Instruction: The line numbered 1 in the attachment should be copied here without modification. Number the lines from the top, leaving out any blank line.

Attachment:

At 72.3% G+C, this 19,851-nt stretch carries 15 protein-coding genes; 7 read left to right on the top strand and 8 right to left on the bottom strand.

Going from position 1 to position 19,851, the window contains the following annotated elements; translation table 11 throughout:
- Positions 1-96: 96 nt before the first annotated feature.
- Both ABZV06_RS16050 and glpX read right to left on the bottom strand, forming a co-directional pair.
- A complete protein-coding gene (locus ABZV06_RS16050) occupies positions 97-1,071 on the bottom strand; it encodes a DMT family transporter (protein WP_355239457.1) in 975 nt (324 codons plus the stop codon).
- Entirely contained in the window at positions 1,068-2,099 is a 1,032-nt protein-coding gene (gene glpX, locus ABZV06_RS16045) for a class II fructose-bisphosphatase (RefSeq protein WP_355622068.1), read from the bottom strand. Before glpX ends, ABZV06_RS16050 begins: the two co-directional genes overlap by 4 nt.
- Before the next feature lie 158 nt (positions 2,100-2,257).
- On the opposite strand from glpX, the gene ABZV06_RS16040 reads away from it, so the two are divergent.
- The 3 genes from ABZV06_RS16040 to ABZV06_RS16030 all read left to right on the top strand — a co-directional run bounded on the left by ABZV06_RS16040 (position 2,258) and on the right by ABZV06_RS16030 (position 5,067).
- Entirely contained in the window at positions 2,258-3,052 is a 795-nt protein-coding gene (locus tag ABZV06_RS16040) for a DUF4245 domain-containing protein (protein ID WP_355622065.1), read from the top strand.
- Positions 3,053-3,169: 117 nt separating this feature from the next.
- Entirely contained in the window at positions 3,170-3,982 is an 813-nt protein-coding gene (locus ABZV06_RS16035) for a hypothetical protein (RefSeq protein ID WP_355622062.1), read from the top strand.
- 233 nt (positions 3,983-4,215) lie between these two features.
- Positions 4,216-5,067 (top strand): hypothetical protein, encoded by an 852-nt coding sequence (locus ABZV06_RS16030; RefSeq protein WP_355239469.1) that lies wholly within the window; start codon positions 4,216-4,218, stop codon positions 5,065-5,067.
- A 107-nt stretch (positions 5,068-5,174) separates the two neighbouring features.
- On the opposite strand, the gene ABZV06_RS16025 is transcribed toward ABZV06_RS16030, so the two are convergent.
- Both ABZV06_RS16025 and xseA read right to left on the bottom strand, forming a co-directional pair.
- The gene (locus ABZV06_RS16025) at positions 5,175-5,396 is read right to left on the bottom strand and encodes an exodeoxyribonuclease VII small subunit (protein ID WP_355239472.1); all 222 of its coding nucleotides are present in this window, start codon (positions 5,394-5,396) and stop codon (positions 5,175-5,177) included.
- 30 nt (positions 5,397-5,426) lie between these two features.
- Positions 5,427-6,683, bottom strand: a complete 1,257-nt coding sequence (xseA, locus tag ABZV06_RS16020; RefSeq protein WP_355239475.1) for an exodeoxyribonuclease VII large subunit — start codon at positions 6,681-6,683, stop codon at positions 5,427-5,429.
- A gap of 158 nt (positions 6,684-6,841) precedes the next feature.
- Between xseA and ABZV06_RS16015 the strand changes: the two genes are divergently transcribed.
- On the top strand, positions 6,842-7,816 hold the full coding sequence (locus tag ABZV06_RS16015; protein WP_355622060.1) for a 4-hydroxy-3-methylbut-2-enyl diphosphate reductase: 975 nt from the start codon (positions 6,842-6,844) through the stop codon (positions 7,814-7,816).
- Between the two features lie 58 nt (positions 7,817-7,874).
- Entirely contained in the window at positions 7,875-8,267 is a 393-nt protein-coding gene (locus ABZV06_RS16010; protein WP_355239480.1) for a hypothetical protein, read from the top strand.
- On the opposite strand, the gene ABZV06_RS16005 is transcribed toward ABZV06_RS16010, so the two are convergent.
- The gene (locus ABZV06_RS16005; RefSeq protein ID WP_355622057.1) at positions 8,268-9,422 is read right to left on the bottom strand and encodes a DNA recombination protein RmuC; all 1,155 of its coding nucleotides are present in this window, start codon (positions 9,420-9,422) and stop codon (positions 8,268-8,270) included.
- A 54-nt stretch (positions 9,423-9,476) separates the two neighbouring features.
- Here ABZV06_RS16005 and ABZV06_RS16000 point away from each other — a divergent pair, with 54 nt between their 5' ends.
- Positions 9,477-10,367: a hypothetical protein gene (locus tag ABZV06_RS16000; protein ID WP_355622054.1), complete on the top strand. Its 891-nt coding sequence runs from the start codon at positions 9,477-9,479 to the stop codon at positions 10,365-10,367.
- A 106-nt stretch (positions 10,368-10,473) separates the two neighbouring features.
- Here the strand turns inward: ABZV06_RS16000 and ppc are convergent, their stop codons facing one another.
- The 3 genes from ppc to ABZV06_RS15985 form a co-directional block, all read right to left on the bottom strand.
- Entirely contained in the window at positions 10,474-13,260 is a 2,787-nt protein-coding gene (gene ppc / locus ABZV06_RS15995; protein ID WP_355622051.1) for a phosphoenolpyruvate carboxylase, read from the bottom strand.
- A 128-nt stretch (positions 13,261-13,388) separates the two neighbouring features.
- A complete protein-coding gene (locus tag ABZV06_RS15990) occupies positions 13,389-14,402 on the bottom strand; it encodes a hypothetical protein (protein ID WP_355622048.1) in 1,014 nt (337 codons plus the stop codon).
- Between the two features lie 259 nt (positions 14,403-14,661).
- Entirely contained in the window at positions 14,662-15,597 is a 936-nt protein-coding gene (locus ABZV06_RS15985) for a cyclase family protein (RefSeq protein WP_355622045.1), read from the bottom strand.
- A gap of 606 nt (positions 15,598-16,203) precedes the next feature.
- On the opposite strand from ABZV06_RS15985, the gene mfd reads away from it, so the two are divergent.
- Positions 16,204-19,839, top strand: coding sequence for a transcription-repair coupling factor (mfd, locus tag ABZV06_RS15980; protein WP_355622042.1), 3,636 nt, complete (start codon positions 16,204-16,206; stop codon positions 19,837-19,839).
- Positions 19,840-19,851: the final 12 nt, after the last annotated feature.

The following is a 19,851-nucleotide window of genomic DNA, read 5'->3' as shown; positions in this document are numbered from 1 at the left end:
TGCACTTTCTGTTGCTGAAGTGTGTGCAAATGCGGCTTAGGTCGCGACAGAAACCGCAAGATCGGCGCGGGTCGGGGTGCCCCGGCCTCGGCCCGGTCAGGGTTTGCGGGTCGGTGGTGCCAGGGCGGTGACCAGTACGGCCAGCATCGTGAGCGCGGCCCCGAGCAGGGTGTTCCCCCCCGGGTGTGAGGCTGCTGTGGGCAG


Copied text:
At 72.3% G+C, this 19,851-nt stretch carries 15 protein-coding genes; 7 read left to right on the top strand and 8 right to left on the bottom strand.